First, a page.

749 P.2d at 399-400 (footnote omitted). We did not determine the outer limit of a sentencing court's authority to impose probation in Flenniken, see 749 P.2d at 400 n. 4, but we decided that a court may sentence a defendant to a term of probation that does not exceed the maximum term of imprisonment in the aggravated range for the crime committed.

Here, the sentencing court acted well within its authority in sentencing Hunter to a 5-year term of probation on his plea of guilty to a crime for which he could have received an 8-year prison term plus 1 year of parole. Accordingly, the judgment of the court of appeals is affirmed.


[1] We agree with the court of appeals that the initial sentence to 9 years of imprisonment was excessive since the court made no findings of extraordinary aggravating circumstances. People v. Hunter, 738 P.2d 20, 22 (Colo.App.1987); § 18-1-105(6), (7), 8B C.R.S. (1986). In addition, the court was without authority to impose a term of imprisonment greater than the statutory maximum of 8 years plus 1 year of parole even had it made findings of such circumstances. See § 18-1-105(1)(a)(I), 8B C.R.S. (1986). Finally, the court was without statutory authority to suspend the prison sentence it imposed so as to place Hunter on probation. People v. Flenniken, 749 P.2d 395, 497-98 (Colo.1988); People v. District Court, 673 P.2d 991, 995-96 n. 6 (Colo.1983). It is manifest from the record of the 1979 sentencing hearing that the court intended solely to impose a term of probation, however, and we therefore regard any defects in the term of imprisonment and its subsequent suspension as harmless.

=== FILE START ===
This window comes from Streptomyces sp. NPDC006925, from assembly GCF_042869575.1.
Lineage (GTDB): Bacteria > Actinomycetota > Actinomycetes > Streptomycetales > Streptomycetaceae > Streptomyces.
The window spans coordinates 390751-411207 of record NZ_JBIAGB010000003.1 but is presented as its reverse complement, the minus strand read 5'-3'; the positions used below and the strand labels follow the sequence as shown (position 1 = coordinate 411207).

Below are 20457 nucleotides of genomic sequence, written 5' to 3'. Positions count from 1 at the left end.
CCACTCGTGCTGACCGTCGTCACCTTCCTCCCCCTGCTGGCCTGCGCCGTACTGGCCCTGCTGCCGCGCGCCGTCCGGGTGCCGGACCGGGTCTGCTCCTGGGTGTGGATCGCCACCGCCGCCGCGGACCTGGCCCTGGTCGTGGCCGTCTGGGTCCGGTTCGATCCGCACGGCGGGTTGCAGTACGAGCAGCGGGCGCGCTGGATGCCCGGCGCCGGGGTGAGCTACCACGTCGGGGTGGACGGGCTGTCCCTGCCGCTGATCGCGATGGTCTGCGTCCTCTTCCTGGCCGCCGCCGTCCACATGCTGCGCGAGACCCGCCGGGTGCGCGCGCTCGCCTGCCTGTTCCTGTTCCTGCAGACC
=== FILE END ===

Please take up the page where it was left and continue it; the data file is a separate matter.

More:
[2] Hunter was convicted of second-degree sexual assault in Fremont County on October 1, 1984, and was given a 2-year deferred sentence for that conviction.

[3] Section 16-11-206(5), 8A C.R.S. (1986) provides:

If the court determines that a violation of a condition of probation has been committed, it shall, within five days after [the revocation] hearing, either revoke or continue the probation. If probation is revoked, the court may then impose any sentence or grant any probation pursuant to the [sentencing] provisions of this part 2 which might originally have been imposed or granted.

[4] We originally granted certiorari on the following issues:

1. Whether the court of appeals erred in declining to follow its prior decision in People v. Flenniken, 720 P.2d 617 (Colo.App.1986), cert. granted, June 3, 1986 (No. 86SC96), that the maximum term of probation may not exceed the presumptive range of sentencing for the applicable offense absent a finding of aggravating circumstances.

2. Whether one additional year of parole is part of the presumptive sentence under section 18-1-105(1)(a)(I), 8B C.R.S. (1986), effectively extending the maximum available term of probation to the presumptive range of penalty for the applicable offense plus one year.

Our resolution of the first issue is dictated by our decision in People v. Flenniken, 749 P.2d 395 (Colo.1988), and in light of Flenniken we need not address the second issue.